The Quebec Conference of 1943, at which Winston Churchill, Franklin D. Roosevelt, and William Lyon Mackenzie King discussed strategy for World War II, was held at the Château Frontenac while much of the staff stayed nearby at the Citadel.

View of the St Lawrence from Hotel Chateau Frontenac

View of the St Lawrence from Hotel Chateau Frontenac

Hotel Chateau Frontenac

Hotel Chateau Frontenac

Hotel Chateau Frontenac

Hotel Chateau Frontenac

The old city of Quebec is magical.  It is like a clean New Orleans with flowers, beautiful parks, cobblestone roads and hills.  Every local speak both French and English.  They are warm and gracious.  I expected it to be really expensive (like Ireland/Scotland), but I was pleasantly surprised at how reasonable the prices were…with one exception.  We were told that breakfast at the Frontenac was a “must do”.  NOT!  Breakfast was $60.00 US.  I told sweet husband that if I spent $60.00 on something, I had better be able to wear it a long time (smile).  No, we did not have breakfast at the hotel.

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Sweet Husband with his new "pets".

Sweet Husband with his new “pets”.

Our hotel

Our hotel

Our new Louisiana Friends at dinner

Our new Louisiana Friends at dinner

Prince Edward Island (PEI) and Nova Scotia

PEI is a beautiful, rural agricultural Island with rich farms and rolling hills.  The only main city on the Island was Charlottesville.

PEI is most known for the 1908 novel by Canadian author Lucy Maud Montgomery, Anne of Green Gables. It recounts the adventures of Anne Shirley, an 11-year-old orphan girl who is mistakenly sent to Matthew and Marilla Cuthbert, a middle-aged brother and sister who had intended to adopt a boy to help them on their farm on PEI. The novel recounts how Anne makes her way with the Cuthberts, in school, and within the town.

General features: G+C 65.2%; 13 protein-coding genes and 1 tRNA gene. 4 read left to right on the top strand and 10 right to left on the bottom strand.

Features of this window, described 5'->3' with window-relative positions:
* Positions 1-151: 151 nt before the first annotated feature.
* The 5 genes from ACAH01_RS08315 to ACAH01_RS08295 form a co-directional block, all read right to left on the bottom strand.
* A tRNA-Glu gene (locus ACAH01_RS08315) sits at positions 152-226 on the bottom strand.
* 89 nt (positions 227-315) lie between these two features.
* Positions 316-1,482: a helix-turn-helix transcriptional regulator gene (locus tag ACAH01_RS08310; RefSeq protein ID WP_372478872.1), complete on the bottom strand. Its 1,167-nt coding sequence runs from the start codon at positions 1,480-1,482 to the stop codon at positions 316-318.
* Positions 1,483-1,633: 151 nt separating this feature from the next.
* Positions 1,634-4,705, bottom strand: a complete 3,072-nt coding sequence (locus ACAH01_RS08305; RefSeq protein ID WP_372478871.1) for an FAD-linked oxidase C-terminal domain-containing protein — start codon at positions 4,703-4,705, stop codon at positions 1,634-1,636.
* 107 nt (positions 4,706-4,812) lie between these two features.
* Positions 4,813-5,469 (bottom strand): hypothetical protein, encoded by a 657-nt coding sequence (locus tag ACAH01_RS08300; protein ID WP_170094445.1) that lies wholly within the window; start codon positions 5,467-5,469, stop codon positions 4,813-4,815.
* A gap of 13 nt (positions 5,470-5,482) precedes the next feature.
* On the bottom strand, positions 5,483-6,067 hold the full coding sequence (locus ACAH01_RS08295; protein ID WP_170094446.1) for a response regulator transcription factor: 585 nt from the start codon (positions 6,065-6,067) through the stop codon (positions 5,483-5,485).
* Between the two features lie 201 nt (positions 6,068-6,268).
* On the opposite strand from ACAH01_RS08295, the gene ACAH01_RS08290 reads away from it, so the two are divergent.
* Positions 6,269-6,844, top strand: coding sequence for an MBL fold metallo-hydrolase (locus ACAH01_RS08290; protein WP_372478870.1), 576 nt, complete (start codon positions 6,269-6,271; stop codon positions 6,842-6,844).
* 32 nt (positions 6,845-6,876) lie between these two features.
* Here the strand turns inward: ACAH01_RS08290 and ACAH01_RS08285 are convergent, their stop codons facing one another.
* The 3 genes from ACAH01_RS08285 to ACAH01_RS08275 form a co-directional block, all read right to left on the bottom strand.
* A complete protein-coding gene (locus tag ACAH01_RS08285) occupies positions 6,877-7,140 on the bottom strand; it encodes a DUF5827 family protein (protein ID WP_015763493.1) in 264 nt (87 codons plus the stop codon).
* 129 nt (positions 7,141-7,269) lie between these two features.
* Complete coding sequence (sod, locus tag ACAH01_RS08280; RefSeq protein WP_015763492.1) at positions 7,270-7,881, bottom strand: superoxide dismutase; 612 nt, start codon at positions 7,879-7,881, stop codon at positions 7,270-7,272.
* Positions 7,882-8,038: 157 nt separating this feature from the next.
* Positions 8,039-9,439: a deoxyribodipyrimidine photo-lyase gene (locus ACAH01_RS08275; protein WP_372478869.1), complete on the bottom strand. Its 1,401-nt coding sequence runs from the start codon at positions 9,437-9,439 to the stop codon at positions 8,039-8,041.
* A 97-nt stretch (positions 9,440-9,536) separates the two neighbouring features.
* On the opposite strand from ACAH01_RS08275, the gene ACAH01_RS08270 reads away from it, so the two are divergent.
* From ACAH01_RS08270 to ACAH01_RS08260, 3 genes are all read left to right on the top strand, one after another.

It is also famously known for the home of the Acadians who were uprooted by the English.  Two-thirds of the Acadians died in this removal, the balance landed in the region, which is now Lafayette, LA.

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Nova Scotia: Cape Breton Island

We took the ferry from PEI to NS, an easy 45 minute ride.

From the harbor in Nova Scotia we drove up to Cape Breton Island where we found a B&B on a golf course along the ocean. This is the first time I have ever encountered anti-American feelings. Our host was rude and made a few remarks which clearly put us in our place. His loss.

Nova Scotia (New Scotland) still holds its Celtic heritage. Much good Celtic music can still be heard all over the island. It stands in stark contrast to the French Canadians on that end of Canada.

It looks so very much like Scotland (at least Cape Breton). It is beauty around every curve. It took us over seven hours to drive the circumference of the island. It was worth every second.  It is rated the second most beautiful drive in Canada after Banff.

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THE END (finally)